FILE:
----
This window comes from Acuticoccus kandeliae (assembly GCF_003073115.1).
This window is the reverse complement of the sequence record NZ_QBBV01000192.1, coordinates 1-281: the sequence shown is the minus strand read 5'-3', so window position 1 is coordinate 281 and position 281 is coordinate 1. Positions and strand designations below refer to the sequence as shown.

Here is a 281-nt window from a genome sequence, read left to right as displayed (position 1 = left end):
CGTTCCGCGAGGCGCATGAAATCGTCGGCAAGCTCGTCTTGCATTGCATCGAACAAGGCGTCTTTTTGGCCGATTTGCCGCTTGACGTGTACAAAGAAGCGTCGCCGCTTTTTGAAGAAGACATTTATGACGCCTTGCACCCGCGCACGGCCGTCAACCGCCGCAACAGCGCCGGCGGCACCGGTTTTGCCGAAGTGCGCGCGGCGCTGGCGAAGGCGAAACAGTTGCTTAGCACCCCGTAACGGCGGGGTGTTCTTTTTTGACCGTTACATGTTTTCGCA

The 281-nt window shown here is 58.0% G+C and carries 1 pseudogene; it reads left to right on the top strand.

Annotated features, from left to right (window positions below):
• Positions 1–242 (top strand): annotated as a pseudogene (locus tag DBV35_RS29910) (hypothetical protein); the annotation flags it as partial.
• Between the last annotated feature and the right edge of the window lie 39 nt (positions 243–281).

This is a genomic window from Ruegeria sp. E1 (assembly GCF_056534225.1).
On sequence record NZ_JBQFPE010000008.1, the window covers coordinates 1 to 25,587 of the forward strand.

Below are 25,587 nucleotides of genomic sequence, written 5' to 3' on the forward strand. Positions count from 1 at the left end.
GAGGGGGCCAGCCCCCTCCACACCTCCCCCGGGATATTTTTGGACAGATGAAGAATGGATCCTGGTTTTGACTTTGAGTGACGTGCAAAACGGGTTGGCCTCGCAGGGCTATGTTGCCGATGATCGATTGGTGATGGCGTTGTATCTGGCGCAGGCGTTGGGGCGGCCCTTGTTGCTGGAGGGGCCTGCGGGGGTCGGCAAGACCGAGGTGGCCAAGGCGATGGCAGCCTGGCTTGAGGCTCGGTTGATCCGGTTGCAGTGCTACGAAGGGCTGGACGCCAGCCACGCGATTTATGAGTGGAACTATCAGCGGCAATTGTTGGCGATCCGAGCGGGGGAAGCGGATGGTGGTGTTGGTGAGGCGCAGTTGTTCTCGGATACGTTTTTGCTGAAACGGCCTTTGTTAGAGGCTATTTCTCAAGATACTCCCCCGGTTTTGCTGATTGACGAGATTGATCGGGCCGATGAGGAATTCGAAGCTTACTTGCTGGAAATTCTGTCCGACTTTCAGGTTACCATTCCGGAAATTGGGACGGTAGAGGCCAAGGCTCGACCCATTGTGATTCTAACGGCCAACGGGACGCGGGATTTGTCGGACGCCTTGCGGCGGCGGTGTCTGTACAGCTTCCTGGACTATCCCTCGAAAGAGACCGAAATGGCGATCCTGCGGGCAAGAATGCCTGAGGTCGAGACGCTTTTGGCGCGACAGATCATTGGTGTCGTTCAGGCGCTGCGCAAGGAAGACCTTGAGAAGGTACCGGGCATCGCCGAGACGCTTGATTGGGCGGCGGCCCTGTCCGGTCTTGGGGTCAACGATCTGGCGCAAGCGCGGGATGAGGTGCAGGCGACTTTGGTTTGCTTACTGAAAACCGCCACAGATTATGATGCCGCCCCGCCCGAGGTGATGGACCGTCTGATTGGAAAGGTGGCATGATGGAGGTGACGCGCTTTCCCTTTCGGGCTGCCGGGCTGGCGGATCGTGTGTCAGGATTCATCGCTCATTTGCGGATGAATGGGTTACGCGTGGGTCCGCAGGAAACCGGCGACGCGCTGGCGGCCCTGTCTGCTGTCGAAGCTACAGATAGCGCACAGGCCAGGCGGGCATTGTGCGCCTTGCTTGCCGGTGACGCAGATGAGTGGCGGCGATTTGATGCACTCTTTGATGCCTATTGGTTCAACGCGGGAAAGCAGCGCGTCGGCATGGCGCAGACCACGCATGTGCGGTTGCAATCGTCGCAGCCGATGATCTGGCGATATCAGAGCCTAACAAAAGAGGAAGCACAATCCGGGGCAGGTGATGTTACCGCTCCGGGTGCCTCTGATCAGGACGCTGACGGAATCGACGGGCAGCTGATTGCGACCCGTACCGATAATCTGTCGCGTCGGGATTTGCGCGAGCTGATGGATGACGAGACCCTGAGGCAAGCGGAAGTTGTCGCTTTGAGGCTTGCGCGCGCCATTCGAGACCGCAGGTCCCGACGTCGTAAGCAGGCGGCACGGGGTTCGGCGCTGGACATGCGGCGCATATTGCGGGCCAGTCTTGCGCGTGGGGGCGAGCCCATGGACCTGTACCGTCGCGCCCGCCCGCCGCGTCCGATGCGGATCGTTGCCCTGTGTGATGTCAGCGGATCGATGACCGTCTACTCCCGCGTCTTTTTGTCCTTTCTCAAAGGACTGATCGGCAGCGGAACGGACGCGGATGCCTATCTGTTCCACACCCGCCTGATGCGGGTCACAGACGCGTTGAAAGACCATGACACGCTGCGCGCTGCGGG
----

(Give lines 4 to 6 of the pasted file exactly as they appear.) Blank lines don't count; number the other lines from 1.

CGTTCCGCGAGGCGCATGAAATCGTCGGCAAGCTCGTCTTGCATTGCATCGAACAAGGCGTCTTTTTGGCCGATTTGCCGCTTGACGTGTACAAAGAAGCGTCGCCGCTTTTTGAAGAAGACATTTATGACGCCTTGCACCCGCGCACGGCCGTCAACCGCCGCAACAGCGCCGGCGGCACCGGTTTTGCCGAAGTGCGCGCGGCGCTGGCGAAGGCGAAACAGTTGCTTAGCACCCCGTAACGGCGGGGTGTTCTTTTTTGACCGTTACATGTTTTCGCA

The 281-nt window shown here is 58.0% G+C and carries 1 pseudogene; it reads left to right on the top strand.

Annotated features, from left to right (window positions below):